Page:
Meet the Co-Founder of Lockonego Salon
Ben Cooke has wowed both the fashion and hair industries with his groundbreaking yet wearable styles, creating catwalk looks for the likes of PPQ and Jenny Packham and for celebrities like Audrina Partridge and Leona Lewis. Ben is responsible for some of the most influential styles of recent years, such as the “Pob,” which he created for Victoria Beckham and even more recently Leona Lewis’ fishtail plait as seen and emulated in the pages of numerous magazines and newspapers. Ben did his first haircut at aged 15 and had his first job at a salon on the fashionable Kingâ€™s Road in Londonâ€™s Chelsea. With a long and fruitful career in hair styling, Ben has established himself as a leading expert with a plethora of celeb clients and is a co-founder of one of the best A-list salons in London, Lockonego. In recent weeks, Ben Cookeâ€™s skills were recognized and awarded at one of the industryâ€™s most eagerly anticipated annual events â€“ The Hair Awards.
What does it mean to you to have won Best Backstage Stylist at the 2010 Hair Awards?
I’m completely chuffed to have won Hair’s Backstage Stylist award. It was a real shock. Itâ€™s also very cool to be recognised in the industry, by your peers, and by the leading hair magazine. To be honest, you can never be sure if you might scoop the prize right up until the announcement is made, so the lead-up can be quite nerve-wracking.
I have proudly popped the award on the reception desk of my salon Lockonego and all my clients comment on it and are so pleased for me â€“ itâ€™s really quite touching.
What has been the proudest moment of your career as a top hair stylist so far?
I think one of the proudest moments of my career was when Jonathan Long and I opened our salon, Lockonego, on the Kings Road. It was something I’d never imagined doing and I’m massively proud of it. Lockonego was shortlisted for best London salon at the Hair Awards, which was another proud moment. London is such a competitive market but we have a great team of very talented colourists, stylists and cutters so I really donâ€™t think there is anywhere in London that surpasses our skill and service. I am very proud of that.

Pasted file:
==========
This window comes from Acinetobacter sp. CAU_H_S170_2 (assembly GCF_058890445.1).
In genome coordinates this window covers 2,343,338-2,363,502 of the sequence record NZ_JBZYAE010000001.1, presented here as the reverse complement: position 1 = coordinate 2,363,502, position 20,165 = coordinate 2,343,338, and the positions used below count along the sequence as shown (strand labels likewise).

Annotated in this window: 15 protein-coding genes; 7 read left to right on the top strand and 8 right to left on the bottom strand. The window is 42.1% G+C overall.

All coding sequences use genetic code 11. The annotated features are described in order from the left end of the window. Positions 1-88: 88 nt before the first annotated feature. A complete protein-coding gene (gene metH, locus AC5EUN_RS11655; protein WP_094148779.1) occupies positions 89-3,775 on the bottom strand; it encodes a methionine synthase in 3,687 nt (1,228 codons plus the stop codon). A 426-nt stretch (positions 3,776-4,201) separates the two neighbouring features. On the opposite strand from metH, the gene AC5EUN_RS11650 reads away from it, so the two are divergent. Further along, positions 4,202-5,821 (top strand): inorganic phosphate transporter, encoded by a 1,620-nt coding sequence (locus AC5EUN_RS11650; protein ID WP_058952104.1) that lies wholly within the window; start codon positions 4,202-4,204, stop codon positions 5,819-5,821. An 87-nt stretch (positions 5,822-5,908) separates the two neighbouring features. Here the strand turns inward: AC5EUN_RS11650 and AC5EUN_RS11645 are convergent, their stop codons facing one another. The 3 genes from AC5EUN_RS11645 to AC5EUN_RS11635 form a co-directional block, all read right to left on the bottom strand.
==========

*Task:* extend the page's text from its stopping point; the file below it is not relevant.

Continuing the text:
What has been your biggest challenge to date?
My biggest challenge to date? Learning to teach hair styling has been a big challenge. Itâ€™s hard to teach something creative â€“ there are no specific formulas to follow. I guess I offer guidance to students and try to encourage their creativity whilst also trying to ensure that the practical side of things is faultless and most importantly, fun. Iâ€™m really enjoying teaching session and backstage stylists of the future at The Session School in London. We get some really keen, raw talent at the Session School and it is such an honour to be involved to help shape their future careers.
I adore my job so much that in all honesty I love a good hair challenge. Be it pleasing a client in the salon or coming up with a crazy hairstyle on a photo shoot, itâ€™s all fun. There is nothing else I would rather do.
How do you think the industry has changed since you started out?
The industry has grown and developed a lot since I started. Almost every day there are new products, appliances and techniques to consider â€“ itâ€™s one of the amazing things about this industry. By the time I have discovered the need for a new tool or product, itâ€™s been launched and a kind PR has sent it to me for trial.
When I first started in the industry, I am not sure that celebrity culture was as much of an influence as it is now.
I suppose that what hasnâ€™t changed, is that everyone is searching for the next BIG thing and it becomes increasingly difficult to wow people. With so much great talent around it is important to keep in touch with what people are wearing, how they are wearing their hair, who is doing their hair, and I wouldnâ€™t be doing my job if I wasnâ€™t constantly thinking about whatâ€™s next. That could be the next trend in colour or the next impactful cut. Inspiration can come from anywhere, it really can. I am fortunate enough to travel with my work quite a bit so itâ€™s important to always keep my eyes peeled.
The bar is constantly being raised and I’m pleased to be a part of that.
What advice would you give to budding session stylists, desperate to make it in the industry?
My advice to any budding stylists is to work hard, keep your eye out for inspiration everywhere and remember to have fun. You can never stop learning. If people take the time to show you a new skill or a different way of doing something – listen and learn. You should never underestimate the power of word of mouth and to maximise your network in the industry you have to get out of the salon from time to time and get to the right events because you never know who you may meet.
Also, your happy clients will spread the word like wildfire but so will unhappy clients, perhaps even faster. Itâ€™s imperative that everyone leaves your chair feeling happy for this precise reason. As they say, reputations take years to build and seconds to destroy.
Whatâ€™s next for you?
What’s next for me? Well busy as always and I just celebrated a big birthday. I am enjoying where I am in my career for the moment. I keep myself very busy indeed and long may it continue.